In the face of the recent COVID-19 outbreak in Shenzhen (China), the spring semester of Tsinghua University‘s Shenzhen International Graduate School (SIGS) is looking very different from the previous ones. SIGS rose to the difficulties and challenges brought by online teaching and fulfilled the responsibility of education through exploring an effective, interesting, and interactive novel teaching model.
The course “Principles of Art” helps students learn the patterns of art, improve humanistic quality, and attain enlightenment and understand aesthetics by studying art history and appreciating art. The course is expected to bring out students’ creativity through art, give them new perspectives and new thinking to see the world, and bring out novelty from art. It is also designed to broaden students’ global horizons, boost their cultural confidence and encourage them not only to value their own culture, but also to appreciate the culture of others for the prosperity of human civilization.
Lecturer Nie Xiaomei says the systematic training of online teaching by universities allows teachers to stay calm and swiftly switch teaching models in emergencies. Principles of Art has once been taught online. During the COVID-19 outbreak in 2020, the course was largely remodeled to fit online teaching, and selected as one of Tsinghua University’s outstanding cases of innovative online teaching. Nie adds that instructors need to work closely with teaching assistants and stay informed of students’ feedback and difficulties in learning so as to improve student-oriented teaching.
Online teaching skills and experience is far from enough, with a lack of non-verbal expression, instant interaction, and atmosphere of offline classrooms, students in online classrooms may be distracted and relaxed. In addition, their self-learning process is subject to their own environment and a lack of self-discipline will greatly affect the efficiency of learning. As a result, both the merits and deficiencies of the course will be magnified. Teachers should be aware and transform from unilateral spoon-feeding to a student-oriented interactive conversation, says Nie.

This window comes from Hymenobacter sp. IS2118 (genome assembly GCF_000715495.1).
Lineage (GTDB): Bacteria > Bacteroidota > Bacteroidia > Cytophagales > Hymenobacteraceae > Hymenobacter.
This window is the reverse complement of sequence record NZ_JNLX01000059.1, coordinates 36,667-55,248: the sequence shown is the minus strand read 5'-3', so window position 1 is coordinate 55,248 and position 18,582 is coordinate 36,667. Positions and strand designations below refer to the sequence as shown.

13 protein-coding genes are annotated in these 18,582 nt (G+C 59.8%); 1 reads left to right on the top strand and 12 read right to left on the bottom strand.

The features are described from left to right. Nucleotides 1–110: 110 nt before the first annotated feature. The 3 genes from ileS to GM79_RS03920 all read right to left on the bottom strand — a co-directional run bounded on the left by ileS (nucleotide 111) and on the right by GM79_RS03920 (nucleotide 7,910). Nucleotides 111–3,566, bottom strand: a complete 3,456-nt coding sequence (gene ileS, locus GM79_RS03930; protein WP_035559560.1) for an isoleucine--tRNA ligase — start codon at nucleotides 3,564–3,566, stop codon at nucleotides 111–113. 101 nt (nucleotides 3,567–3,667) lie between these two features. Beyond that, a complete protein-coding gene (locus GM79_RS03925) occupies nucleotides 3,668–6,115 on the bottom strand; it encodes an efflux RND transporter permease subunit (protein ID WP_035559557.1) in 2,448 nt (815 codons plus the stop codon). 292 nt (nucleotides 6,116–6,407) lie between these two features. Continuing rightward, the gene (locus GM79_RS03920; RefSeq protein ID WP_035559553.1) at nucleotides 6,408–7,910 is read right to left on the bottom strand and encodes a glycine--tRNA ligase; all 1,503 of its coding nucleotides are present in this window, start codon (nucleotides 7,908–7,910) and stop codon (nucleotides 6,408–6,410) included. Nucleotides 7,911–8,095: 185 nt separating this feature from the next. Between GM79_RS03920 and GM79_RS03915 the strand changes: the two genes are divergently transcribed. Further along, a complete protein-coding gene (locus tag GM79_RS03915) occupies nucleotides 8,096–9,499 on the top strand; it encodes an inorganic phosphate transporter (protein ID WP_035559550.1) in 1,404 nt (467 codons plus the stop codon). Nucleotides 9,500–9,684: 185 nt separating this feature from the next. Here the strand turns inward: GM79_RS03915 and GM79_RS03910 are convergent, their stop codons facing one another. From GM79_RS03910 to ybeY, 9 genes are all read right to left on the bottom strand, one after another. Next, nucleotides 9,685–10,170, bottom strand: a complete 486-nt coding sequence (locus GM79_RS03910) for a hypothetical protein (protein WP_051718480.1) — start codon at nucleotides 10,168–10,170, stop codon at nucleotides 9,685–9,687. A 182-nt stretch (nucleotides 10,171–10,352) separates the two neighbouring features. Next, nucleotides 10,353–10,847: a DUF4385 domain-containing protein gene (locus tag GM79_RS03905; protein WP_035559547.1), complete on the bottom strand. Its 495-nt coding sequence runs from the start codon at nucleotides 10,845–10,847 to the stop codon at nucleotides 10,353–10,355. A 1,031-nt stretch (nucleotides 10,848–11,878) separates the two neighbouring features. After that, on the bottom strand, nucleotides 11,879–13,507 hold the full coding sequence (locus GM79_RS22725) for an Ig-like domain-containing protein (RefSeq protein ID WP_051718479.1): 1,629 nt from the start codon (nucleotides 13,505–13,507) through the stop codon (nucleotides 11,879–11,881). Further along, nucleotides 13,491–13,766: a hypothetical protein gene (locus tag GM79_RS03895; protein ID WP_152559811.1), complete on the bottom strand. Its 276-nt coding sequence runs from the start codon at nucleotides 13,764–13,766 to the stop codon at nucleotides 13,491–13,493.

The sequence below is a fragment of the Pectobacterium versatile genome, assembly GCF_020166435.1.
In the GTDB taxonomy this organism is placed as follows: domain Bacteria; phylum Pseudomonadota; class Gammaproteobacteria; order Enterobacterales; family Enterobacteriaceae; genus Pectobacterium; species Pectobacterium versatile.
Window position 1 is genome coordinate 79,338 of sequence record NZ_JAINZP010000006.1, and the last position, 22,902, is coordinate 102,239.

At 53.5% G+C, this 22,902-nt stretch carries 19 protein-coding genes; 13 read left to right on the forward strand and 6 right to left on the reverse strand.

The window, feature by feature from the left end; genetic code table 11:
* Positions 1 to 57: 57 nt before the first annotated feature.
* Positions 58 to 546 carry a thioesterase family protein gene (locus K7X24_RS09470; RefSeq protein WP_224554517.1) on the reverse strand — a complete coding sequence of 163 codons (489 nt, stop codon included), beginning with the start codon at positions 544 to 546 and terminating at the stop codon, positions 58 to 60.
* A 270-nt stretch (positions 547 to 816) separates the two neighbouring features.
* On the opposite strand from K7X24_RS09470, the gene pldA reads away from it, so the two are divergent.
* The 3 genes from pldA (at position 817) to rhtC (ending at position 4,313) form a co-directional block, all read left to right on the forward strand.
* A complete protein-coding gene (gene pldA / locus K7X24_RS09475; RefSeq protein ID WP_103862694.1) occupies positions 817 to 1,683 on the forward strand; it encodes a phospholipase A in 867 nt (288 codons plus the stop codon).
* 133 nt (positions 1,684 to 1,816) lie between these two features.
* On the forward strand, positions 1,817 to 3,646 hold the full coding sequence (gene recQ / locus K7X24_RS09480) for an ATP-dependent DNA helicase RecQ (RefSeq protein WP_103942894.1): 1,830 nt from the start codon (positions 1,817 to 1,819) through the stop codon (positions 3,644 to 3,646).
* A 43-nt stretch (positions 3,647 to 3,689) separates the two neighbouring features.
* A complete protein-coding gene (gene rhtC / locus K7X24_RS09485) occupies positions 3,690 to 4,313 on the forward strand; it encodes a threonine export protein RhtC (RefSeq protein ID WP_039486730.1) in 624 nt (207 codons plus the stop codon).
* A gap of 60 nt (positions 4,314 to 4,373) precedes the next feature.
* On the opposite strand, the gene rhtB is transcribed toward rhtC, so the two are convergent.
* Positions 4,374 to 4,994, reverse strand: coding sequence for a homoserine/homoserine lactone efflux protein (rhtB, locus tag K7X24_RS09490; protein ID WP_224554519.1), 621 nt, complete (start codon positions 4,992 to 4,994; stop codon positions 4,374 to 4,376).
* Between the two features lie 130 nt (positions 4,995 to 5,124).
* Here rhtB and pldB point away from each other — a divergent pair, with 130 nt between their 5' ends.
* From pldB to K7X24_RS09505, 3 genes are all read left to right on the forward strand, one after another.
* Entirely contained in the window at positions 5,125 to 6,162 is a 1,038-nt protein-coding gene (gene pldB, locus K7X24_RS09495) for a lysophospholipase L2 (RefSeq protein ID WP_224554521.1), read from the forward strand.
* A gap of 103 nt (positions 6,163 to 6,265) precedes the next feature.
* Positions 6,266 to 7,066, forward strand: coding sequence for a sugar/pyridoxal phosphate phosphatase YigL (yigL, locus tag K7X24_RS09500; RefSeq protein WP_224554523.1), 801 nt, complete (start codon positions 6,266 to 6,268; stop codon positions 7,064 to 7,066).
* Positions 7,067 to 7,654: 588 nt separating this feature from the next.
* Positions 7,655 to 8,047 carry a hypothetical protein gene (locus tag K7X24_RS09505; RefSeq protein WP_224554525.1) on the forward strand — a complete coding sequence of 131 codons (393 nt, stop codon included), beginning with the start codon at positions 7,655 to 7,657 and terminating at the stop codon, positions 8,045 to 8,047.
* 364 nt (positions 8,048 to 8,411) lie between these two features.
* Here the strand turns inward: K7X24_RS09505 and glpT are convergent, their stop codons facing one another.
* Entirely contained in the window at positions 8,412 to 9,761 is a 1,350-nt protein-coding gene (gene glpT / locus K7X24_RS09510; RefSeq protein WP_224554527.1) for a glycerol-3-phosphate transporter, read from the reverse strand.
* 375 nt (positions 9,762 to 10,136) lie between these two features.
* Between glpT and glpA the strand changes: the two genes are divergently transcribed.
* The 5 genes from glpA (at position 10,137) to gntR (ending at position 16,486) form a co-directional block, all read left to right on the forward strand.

Nie believes it is important to build a novel “teaching field” for online teaching, featuring “auditory field”, “visual field”, “interaction field” and “learning field.”
Home environments where students study greatly vary, but human hearing is acute and field-specific. Teachers can design teaching rhetoric and attract students’ attention through problem exploration, logical deduction and figurative language. Teachers can also use music or sound effects to adjust the tempo of a class. Music can be used for recess and also inspires students to feel the artistics of different times.
Visually, the design of courseware for online teaching should be more detailed and exquisite to attract students’ attention and boost their memory as it will be viewed closely on screens. In terms of interaction, Q&A and “Danmu” (a form of video commentary used on internet video consisting of scrolling viewer messages posted on top of the video in real time) on the “Rain Classroom” platform are not designed for attendance check, but to raise questions based on key points, so that students can keep learning through exploration. They also allow teachers to directly scrutinize students’ learning process.
Orderly and timely feedback and homework create a closed loop of learning. “In my course, groups have given online presentations after working remotely online. I can tell from the quality of the first presentations that each group has spared no effort and that students’ online communication after class has been sufficient.”
Nie Xiaomei, who has been teaching for many years, keeps rethinking her lectures and seeking innovation in teaching through constant communication. She believes every teacher at Tsinghua puts utmost effort into teaching, and wholeheartedly helps the students with their studies. She hopes that students can talk with their teachers and give feedback. She also hopes that everyone can work together to overcome difficulties and make continuous progress amid the pandemic.
The original article (in Chinese) first appeared at https://www.tsinghua.edu.cn/info/1176/92419.htm